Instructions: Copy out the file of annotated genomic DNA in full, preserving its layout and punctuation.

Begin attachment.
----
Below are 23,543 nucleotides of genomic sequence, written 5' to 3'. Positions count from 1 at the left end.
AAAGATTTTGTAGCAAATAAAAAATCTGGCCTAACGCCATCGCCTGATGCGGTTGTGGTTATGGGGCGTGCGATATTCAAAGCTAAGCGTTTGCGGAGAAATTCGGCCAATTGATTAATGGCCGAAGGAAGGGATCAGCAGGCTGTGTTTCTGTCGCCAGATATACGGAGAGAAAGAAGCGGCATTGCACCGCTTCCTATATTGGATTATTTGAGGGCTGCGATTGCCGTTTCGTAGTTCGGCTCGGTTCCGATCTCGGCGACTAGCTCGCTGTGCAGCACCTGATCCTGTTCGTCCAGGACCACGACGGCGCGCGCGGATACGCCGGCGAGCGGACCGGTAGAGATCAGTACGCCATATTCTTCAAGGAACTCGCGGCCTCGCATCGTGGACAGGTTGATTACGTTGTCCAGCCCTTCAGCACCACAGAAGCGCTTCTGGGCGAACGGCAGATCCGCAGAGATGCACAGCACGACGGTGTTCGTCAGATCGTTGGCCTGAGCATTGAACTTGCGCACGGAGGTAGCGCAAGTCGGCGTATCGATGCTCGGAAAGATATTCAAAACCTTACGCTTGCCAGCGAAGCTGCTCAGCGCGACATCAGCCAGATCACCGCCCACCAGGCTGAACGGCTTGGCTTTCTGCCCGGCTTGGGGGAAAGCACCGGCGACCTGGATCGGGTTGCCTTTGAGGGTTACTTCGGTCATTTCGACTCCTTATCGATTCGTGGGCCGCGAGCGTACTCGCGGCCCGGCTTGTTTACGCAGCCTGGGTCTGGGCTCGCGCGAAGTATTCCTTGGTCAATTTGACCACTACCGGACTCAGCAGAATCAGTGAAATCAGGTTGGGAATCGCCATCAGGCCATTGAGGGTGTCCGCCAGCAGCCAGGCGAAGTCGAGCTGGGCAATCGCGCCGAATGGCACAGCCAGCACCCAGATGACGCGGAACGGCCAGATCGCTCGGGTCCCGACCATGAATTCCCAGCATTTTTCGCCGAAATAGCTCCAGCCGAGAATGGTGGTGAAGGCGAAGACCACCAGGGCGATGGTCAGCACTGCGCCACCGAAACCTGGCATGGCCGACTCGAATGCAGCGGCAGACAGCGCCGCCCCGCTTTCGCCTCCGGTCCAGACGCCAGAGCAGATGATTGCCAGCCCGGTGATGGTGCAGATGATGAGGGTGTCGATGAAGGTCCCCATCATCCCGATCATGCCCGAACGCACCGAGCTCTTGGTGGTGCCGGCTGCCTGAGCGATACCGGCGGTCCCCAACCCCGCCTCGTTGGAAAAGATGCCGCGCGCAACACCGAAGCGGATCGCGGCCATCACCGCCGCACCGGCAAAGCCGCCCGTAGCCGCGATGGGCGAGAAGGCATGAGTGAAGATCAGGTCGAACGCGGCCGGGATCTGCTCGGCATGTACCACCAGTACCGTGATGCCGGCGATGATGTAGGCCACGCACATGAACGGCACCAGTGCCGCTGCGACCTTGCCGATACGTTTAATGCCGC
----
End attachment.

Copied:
Below are 23,543 nucleotides of genomic sequence, written 5' to 3'. Positions count from 1 at the left end.
AAAGATTTTGTAGCAAATAAAAAATCTGGCCTAACGCCATCGCCTGATGCGGTTGTGGTTATGGGGCGTGCGATATTCAAAGCTAAGCGTTTGCGGAGAAATTCGGCCAATTGATTAATGGCCGAAGGAAGGGATCAGCAGGCTGTGTTTCTGTCGCCAGATATACGGAGAGAAAGAAGCGGCATTGCACCGCTTCCTATATTGGATTATTTGAGGGCTGCGATTGCCGTTTCGTAGTTCGGCTCGGTTCCGATCTCGGCGACTAGCTCGCTGTGCAGCACCTGATCCTGTTCGTCCAGGACCACGACGGCGCGCGCGGATACGCCGGCGAGCGGACCGGTAGAGATCAGTACGCCATATTCTTCAAGGAACTCGCGGCCTCGCATCGTGGACAGGTTGATTACGTTGTCCAGCCCTTCAGCACCACAGAAGCGCTTCTGGGCGAACGGCAGATCCGCAGAGATGCACAGCACGACGGTGTTCGTCAGATCGTTGGCCTGAGCATTGAACTTGCGCACGGAGGTAGCGCAAGTCGGCGTATCGATGCTCGGAAAGATATTCAAAACCTTACGCTTGCCAGCGAAGCTGCTCAGCGCGACATCAGCCAGATCACCGCCCACCAGGCTGAACGGCTTGGCTTTCTGCCCGGCTTGGGGGAAAGCACCGGCGACCTGGATCGGGTTGCCTTTGAGGGTTACTTCGGTCATTTCGACTCCTTATCGATTCGTGGGCCGCGAGCGTACTCGCGGCCCGGCTTGTTTACGCAGCCTGGGTCTGGGCTCGCGCGAAGTATTCCTTGGTCAATTTGACCACTACCGGACTCAGCAGAATCAGTGAAATCAGGTTGGGAATCGCCATCAGGCCATTGAGGGTGTCCGCCAGCAGCCAGGCGAAGTCGAGCTGGGCAATCGCGCCGAATGGCACAGCCAGCACCCAGATGACGCGGAACGGCCAGATCGCTCGGGTCCCGACCATGAATTCCCAGCATTTTTCGCCGAAATAGCTCCAGCCGAGAATGGTGGTGAAGGCGAAGACCACCAGGGCGATGGTCAGCACTGCGCCACCGAAACCTGGCATGGCCGACTCGAATGCAGCGGCAGACAGCGCCGCCCCGCTTTCGCCTCCGGTCCAGACGCCAGAGCAGATGATTGCCAGCCCGGTGATGGTGCAGATGATGAGGGTGTCGATGAAGGTCCCCATCATCCCGATCATGCCCGAACGCACCGAGCTCTTGGTGGTGCCGGCTGCCTGAGCGATACCGGCGGTCCCCAACCCCGCCTCGTTGGAAAAGATGCCGCGCGCAACACCGAAGCGGATCGCGGCCATCACCGCCGCACCGGCAAAGCCGCCCGTAGCCGCGATGGGCGAGAAGGCATGAGTGAAGATCAGGTCGAACGCGGCCGGGATCTGCTCGGCATGTACCACCAGTACCGTGATGCCGGCGATGATGTAGGCCACGCACATGAACGGCACCAGTGCCGCTGCGACCTTGCCGATACGTTTAATGCCGC